Figure 3
Targeted disruption of Ace3 gene.

Fertilizing ability of tAce3-deficient sperm

Ace3−/− mice were mated with mice in various combinations but we could not detect any sign of infertility (Figure 4A). When sperm were prepared from Ace3−/− male and observed, we found no difference in their sperm number or the motility compared to wild-type mice (data not shown). We then analyzed the fertilizing ability of Ace3−/− sperm in the in vitro fertilization system, where in some cases the defect can be detected [13]. However, the Ace3−/− sperm showed normal fertilizing ability relative to Ace3+/− sperm under the in in vitro fertilization systems using both cumulus-intact and -free eggs (Figure 4B). The sperm-egg fusion assay using zona-free eggs also indicated that Ace3−/− sperm possessed normal fusion ability with eggs (Figure 4C). These results suggest that tACE3 is not an essential element for fertilizing ability of sperm.

Figure 4
Fertility analysis of Ace3−/− mice.

Effect of Ace3 disruption in localization of IZUMO1

Finally, we examined the effect of tACE3 disruption on the localization of IZUMO1 antigen on sperm by indirect immunofluorescent staining. In this experiment, we could detect a slightly deformed localization of IZUMO1 in the acrosome cap region before acrosome reaction. The localization of IZUMO1 in Ace3−/− sperm appeared to be broader than that examined in wild-type sperm (Figure 5A–B). The reason for this difference is not clear but this slight variation was not critical for sperm to maintain their fertilizing ability.

Figure 5
Immnolocalization of IZUMO1 protein in Ace3−/− sperm.

Discussion

Although fertilization is a very important biological phenomenon, the mechanism of sperm-egg interaction is not well understood. There are many factors that have been reported to be “important” for fertilization; however, most of them emerged as inessential following gene knockout experiments [14], [15]. As of today, IZUMO1 is the only sperm protein which is proven to be essential for sperm-egg fusion. However, the protein structure of IZUMO1 is rather simple with only one Ig domain in its outer surface area. There seems to be no “fusogenic peptide” domain or domains reminiscent of other fusion proteins reported in viruses or other systems in IZUMO1 [6], [16]. Therefore, we tried to search for an IZUMO1-interacting protein in this experiment and identified ACE3 as an IZUMO1-interacting protein. The previously-reported mRNA sequence for Ace3 was slightly different to the one described in this paper. In our experiment, the initial methionine started 56-bp upstream of the previously-reported Ace3 and our sequence indicated the existence of an intron in the previously-reported first exon (Figure 2A). The expression pattern was also different from the previous report and in our hands, Ace3 was exclusively expressed in sperm. Therefore we referred to our ACE3 as tACE3 in this manuscript.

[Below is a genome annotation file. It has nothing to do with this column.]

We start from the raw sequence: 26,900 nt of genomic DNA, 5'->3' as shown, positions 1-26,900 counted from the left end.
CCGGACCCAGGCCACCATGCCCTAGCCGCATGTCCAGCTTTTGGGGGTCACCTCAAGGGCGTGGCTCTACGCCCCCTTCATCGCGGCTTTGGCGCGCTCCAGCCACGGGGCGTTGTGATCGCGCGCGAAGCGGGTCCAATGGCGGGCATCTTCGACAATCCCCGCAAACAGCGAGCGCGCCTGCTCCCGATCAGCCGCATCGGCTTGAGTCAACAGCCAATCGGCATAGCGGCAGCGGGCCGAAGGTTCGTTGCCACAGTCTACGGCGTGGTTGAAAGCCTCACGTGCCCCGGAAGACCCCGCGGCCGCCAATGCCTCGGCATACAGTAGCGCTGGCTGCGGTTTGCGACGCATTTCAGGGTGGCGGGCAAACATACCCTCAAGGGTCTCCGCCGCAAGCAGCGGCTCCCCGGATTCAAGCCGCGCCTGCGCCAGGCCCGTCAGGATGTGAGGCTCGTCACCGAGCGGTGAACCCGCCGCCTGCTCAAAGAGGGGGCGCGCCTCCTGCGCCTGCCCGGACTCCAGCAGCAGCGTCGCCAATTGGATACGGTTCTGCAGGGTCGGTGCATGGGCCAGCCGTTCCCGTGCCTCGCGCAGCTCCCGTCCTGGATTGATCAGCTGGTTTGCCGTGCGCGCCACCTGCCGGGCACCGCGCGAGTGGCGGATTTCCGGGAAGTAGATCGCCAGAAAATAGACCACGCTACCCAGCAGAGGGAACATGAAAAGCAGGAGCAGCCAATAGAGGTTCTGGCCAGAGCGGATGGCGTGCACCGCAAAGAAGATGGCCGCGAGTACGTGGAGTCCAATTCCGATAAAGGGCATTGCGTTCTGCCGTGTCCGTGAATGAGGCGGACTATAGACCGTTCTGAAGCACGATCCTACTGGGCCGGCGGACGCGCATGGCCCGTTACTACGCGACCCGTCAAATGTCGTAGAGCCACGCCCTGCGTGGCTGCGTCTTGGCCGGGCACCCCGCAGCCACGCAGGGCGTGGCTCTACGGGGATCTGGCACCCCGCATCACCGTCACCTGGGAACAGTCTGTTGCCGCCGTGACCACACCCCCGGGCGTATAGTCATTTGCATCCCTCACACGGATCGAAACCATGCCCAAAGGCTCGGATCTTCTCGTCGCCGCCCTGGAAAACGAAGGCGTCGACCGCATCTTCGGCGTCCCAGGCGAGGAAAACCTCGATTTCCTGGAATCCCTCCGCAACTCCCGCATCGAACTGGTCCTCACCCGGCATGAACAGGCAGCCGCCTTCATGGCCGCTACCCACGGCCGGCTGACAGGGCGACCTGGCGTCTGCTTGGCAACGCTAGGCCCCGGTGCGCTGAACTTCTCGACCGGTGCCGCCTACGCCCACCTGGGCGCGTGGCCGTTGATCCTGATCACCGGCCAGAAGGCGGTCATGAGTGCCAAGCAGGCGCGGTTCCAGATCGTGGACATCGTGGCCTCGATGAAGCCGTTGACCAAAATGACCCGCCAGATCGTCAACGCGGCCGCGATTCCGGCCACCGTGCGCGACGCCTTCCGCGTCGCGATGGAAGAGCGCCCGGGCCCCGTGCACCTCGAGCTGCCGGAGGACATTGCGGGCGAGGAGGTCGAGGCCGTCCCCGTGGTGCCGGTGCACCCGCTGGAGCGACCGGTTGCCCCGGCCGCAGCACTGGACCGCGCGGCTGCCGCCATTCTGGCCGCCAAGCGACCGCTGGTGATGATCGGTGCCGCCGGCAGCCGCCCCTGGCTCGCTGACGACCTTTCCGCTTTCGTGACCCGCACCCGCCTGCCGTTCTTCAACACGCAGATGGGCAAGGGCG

The tACE is known to regulate sperm migrating ability into oviduct and binding ability to zona pellucida of eggs [8], [9]. tACE may not able to interact with IZUMO1 because their localizations are topologically separated each other in sperm before acrosome reaction (plasma membrane for tACE and acrosomal membrane for IZUMO1). However, present experiment revealed that there is another ACE-related protein on sperm and that this newly found tACE3 is indicated to interact with IZUMO1. It is reported that IZUMO1 protein forms a protein complex containing several large proteins under mildly denaturing conditions on SDS-PAGE [5]. ACE2 is also known to exist in testis, but the expression site for ACE2 is limited to Leydig cells in testis [17]. Moreover, no impairment of fertilizing ability of Ace2-disrupted mice is reported [18]. Thus the only possible ACE homologue that can interact to IZUMO1 is the tACE3.

In mouse, rat, cow, and dog, the tACE3 contains an HQMGH motif. However, the Glu included in this motif was substituted by Gln in all of these species. Since the Glu residue is 100% conserved in all other ACE family members and is considered to be critical for their catalytic activity, tACE3 may not have ACE protease activity [7]. In 2005, Kondoh et al. reported that tACE has both peptidase activity (to cleave angiotensinogen) and glycosylphosphatidylinositol (GPI)-releasing activity, and that this secondary activity is crucial for sperm fertilizing ability [19], [20]. Another paper also suggests that sACE may possess GPI-ase activity [21]. However, Fuchs S et al. argues against this conclusion by providing evidence that sperm from mutant ACE knock-in male mice, in which HEMGH was altered to KEMGK to abrogated the peptidase activity, the male mice lost their ZP binding ability [22]. Since we demonstrated that tACE3, which is predicted to naturally lack peptidase activity, could be an IZUMO1-interacting protein, analysis of the phenotype of the tACE3 disruption was expected to provide important information regarding the mechanism of fertilization.